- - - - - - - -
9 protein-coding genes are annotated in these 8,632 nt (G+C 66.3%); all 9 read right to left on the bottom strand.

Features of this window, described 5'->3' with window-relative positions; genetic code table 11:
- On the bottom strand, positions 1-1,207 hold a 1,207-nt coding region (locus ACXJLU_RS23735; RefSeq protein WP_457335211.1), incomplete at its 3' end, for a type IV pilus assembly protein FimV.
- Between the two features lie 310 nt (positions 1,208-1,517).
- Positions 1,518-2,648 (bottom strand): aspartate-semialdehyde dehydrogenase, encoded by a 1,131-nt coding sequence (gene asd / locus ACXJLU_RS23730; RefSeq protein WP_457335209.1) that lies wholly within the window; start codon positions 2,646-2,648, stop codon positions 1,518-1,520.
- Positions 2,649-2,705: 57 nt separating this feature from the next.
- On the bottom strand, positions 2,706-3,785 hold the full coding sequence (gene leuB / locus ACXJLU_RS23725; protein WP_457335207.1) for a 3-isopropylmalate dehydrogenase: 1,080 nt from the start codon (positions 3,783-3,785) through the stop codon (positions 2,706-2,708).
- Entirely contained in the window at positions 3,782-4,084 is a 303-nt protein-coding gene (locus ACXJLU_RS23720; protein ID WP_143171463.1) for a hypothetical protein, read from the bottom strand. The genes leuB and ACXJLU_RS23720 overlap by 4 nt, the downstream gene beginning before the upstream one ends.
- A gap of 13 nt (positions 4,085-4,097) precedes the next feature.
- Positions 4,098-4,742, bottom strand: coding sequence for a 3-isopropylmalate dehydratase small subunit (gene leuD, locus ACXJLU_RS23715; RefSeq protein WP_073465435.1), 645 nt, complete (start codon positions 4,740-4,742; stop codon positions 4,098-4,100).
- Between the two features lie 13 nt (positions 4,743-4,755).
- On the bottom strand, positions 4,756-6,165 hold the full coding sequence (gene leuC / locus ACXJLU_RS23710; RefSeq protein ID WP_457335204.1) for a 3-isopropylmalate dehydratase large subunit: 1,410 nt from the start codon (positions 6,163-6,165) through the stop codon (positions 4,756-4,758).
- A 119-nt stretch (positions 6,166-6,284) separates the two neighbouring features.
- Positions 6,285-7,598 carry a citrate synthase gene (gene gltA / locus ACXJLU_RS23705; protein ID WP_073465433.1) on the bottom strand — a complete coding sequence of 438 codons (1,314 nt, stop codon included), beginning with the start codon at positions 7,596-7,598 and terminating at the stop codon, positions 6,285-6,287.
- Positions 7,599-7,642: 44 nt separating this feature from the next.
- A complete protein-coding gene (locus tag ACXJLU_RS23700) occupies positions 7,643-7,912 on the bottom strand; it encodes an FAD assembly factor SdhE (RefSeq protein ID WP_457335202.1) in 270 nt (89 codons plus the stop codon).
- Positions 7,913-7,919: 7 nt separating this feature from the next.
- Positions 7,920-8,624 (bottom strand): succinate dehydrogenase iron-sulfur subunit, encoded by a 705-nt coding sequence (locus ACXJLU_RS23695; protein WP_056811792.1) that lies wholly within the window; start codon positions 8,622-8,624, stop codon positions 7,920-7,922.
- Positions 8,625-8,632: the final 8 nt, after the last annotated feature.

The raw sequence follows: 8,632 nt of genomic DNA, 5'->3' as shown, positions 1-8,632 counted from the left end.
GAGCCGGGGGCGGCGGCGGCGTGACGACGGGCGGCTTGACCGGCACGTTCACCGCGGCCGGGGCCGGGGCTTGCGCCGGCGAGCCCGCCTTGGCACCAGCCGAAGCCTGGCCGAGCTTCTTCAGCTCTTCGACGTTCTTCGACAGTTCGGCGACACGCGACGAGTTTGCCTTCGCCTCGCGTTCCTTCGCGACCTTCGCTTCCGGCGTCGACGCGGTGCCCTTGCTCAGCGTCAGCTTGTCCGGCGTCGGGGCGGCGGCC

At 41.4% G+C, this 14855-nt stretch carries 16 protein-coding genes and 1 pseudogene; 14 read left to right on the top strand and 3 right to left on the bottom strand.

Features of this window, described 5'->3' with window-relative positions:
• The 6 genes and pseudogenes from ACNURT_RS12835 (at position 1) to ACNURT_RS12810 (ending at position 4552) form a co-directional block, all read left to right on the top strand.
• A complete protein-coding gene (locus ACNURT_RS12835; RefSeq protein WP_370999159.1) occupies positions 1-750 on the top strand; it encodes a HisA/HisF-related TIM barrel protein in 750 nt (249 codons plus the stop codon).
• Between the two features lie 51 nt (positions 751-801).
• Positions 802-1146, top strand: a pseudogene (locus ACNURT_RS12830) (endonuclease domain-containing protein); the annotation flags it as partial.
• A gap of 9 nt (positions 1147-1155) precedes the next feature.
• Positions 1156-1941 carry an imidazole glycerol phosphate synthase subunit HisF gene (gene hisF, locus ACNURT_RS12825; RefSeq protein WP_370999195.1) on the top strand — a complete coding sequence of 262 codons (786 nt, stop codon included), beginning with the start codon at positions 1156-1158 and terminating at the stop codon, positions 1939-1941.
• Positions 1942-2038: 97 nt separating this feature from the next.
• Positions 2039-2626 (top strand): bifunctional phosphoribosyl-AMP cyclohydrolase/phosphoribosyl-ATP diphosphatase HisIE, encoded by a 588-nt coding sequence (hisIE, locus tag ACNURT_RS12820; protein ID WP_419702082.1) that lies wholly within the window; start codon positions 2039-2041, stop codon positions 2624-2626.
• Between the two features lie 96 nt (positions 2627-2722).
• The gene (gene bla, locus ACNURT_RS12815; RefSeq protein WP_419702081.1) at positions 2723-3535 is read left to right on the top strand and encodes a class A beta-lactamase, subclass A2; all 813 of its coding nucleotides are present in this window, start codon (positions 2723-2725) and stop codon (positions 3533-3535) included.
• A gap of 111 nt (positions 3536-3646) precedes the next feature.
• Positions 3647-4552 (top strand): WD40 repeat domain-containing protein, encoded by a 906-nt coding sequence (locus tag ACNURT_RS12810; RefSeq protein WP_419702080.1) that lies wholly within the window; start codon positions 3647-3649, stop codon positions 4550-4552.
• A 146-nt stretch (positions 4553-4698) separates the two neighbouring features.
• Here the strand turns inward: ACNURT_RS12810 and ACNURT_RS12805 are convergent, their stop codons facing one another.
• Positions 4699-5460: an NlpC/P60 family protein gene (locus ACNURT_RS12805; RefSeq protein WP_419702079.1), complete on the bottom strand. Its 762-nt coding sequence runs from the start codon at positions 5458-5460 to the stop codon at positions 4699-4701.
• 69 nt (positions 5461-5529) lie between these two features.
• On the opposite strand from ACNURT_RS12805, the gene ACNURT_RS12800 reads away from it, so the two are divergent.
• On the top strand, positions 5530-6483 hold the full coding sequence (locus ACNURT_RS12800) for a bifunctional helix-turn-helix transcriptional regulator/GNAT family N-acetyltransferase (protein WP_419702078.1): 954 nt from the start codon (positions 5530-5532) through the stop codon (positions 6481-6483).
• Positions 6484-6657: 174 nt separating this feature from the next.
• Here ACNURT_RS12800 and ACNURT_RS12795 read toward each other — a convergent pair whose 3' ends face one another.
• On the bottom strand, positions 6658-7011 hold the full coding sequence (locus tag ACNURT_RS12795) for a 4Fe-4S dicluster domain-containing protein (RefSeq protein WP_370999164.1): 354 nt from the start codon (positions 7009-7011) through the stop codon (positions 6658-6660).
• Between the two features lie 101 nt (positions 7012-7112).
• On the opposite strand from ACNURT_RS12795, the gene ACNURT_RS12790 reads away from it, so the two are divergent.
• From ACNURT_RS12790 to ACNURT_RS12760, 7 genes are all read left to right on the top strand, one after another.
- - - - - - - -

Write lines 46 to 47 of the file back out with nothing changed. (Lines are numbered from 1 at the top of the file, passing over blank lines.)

• On the opposite strand from ACNURT_RS12795, the gene ACNURT_RS12790 reads away from it, so the two are divergent.
• From ACNURT_RS12790 to ACNURT_RS12760, 7 genes are all read left to right on the top strand, one after another.